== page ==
administrative status of public towns, but which are nevertheless recognisably
urban in terms of morphology, features and function. They tend to lack the
planned rectangular street grids, public buildings and well-appointed town
houses of the public towns and instead are generally characterised by mainly
insubstantial timber or half-timbered structures. Some small towns possess an
enclosing wall, while others have masonry or earthwork defences. Additional
features include temples, bath houses, ovens, kilns and cemeteries.
Roman small towns began to emerge in the mid-first century AD. However, the
majority of examples appeared in the later first and second centuries, while
the third and fourth centuries saw the growth and development of existing
establishments, together with the emergence of a small number of new ones.
Some small towns had their origins in earlier military sites such as fort-vici
and developed into independent urban areas following the abandonment of the
forts. Others developed alongside major roads and were able to exploit a wide
range of commercial opportunities as a result of their location. There are a
total of 133 Roman small towns recorded in England. These are mainly
concentrated in the Midlands and central southern England. Some examples have
survived as undeveloped `greenfield' sites and consequently possess
particularly well-preserved archaeological remains.

Roman forts served as permanent bases for units of the Roman army. In
outline they were straight-sided rectangular enclosures with rounded
corners, defined by a single rampart of turf, puddled clay or earth with
one or more outer ditches. Some forts had separately defended, subsidiary
enclosures or annexes, allowing additional storage space or for the
accommodation of troops and convoys in transit. Although built and used
throughout the Roman period, the majority of forts were constructed
between the mid-first and mid-second centuries AD. Some were only used for
short periods of time but others were occupied for extended periods on a
more or less permanent basis. In the earlier forts, timber was used for
gateways, towers and breastworks. From the beginning of the second century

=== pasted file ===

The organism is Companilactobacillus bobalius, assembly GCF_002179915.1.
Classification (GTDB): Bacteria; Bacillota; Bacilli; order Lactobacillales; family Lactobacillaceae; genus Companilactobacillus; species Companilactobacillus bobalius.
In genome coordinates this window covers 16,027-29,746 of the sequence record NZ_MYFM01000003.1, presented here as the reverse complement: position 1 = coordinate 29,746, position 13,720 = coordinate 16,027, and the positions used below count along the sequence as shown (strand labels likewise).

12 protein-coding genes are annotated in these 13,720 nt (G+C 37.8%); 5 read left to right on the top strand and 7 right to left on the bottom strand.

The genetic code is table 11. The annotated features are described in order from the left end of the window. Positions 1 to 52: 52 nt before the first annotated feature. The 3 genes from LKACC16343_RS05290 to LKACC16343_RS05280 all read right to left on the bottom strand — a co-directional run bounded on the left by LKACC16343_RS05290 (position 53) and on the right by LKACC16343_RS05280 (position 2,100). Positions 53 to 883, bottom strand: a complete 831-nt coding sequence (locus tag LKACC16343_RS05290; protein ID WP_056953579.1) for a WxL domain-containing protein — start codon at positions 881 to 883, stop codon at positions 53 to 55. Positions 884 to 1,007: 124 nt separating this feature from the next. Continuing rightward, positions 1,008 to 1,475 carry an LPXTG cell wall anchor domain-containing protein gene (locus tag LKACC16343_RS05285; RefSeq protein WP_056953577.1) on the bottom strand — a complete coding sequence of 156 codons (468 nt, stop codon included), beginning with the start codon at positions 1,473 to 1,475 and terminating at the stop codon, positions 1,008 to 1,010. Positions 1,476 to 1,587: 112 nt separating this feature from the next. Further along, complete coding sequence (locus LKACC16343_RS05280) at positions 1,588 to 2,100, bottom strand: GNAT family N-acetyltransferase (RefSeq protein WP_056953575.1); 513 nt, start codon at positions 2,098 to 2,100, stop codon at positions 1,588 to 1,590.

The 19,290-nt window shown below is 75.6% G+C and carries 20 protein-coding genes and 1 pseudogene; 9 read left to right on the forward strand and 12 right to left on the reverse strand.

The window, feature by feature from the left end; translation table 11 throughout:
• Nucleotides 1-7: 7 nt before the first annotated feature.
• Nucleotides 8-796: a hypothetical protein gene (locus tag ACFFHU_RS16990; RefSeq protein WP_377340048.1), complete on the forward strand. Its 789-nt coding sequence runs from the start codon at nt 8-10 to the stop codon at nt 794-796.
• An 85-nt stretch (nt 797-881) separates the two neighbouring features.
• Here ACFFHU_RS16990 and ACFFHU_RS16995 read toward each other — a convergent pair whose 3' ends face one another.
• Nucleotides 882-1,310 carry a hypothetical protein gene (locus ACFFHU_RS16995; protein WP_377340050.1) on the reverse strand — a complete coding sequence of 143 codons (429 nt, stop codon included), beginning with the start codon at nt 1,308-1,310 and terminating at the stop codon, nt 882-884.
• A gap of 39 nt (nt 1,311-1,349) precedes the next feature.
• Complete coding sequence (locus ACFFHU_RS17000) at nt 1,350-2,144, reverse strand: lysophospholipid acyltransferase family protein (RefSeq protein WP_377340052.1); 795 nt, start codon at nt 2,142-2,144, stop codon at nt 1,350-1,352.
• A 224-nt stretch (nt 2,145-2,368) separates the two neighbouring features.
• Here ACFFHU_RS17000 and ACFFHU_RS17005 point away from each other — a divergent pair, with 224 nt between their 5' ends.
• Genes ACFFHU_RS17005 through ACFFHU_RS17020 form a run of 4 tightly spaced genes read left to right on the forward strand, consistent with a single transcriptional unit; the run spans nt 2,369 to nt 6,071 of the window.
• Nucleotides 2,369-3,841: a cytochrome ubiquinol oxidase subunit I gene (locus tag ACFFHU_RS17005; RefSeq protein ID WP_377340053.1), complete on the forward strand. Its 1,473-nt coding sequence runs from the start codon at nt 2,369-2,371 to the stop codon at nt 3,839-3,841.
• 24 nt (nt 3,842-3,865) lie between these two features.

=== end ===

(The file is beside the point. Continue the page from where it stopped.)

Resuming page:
AD there was a gradual replacement of timber with stone. Roman forts are
rare nationally, as one of a small group of Roman military monuments,
which are important in representing army strategy and therefore government
policy, forts are of particular significance to our understanding of the
period. All Roman forts with surviving archaeological potential are
considered to be nationally important.

Henges are ritual or ceremonial centres which typically date to the Late
Neolithic period (2800-2000 BC). They were constructed as roughly circular
or oval-shaped enclosures comprising a flat area over 20m in diameter
enclosed by a bank. One, two or four entrances provided access to the
interior of the monument, which may have contained a variety of features
including timber or stone circles, post or stone alignments, pits, burials
or central mounds. Henges occur throughout England with the exception of
south eastern counties and the Welsh Marches. They are generally situated
on low ground, often close to springs and water-courses. Henges are rare
nationally with about 80 known examples. As one of the few types of
identified Neolithic structures and in view of their comparative rarity,
all henges are considered to be of national importance.

Beginning in the fifth century AD, there is evidence for the immigration
of settlers into Britain from northern Europe, bringing new religious
beliefs. This evidence includes distinctive burial practices and new
forms of pottery, metalwork and other items. Anglian cemeteries are dated
to the early Anglo-Saxon period, from the fifth to the seventh centuries
AD. With the conversion to Christianity during the late sixth and seventh
centuries AD, these pagan cemeteries appear to have been abandoned in
favour of new sites, some of which have continued in use up to the present
day. Burial practices included both inhumation and cremation. Anglian
inhumation cemeteries consist predominantly of inhumation burials which
were placed in rectangular pits in the ground, occasionally within
coffins. The bodies were normally accompanied by a range of grave goods,
including jewellery and weaponry. The cemeteries vary in size, the largest
containing several hundred burials. Around 1000 inhumation cemeteries have
been recorded in England. They represent one of our principal sources of
archaeological evidence about the Early Anglo-Saxon period, providing
information on population, social structure and ideology.

Although Cataractonium is not thought to have been a Roman administrative
centre, by at least the fourth century it appears to have been a
significant town in Britain north of York, possibly only exceeded by
Carlisle, Corbridge and the civitas capital of Aldborough. Archaeological
investigations have demonstrated that the remains are both extensive and
substantial, and have provided important insights into Roman Britain,
whilst highlighting many more questions that are still to be answered. The
prehistoric and Anglian remains, especially the henge and Anglian
cemetery, add to the monument's importance.

Source: Historic England


Books and journals
Wilson, P R , 'Medieval Archaeology' in Early Anglian Catterick and Catraeth, , Vol. 60, (1996)
Wilson, P R, 'Excavations & Research 1958-97' in Cataractonium: Roman Catterick And Its Hinterland, , Vol. 128, (2002)
Moloney et al, Excavation of a multi-period landscape at Catterick Racecourse, Forthcoming

Source: Historic England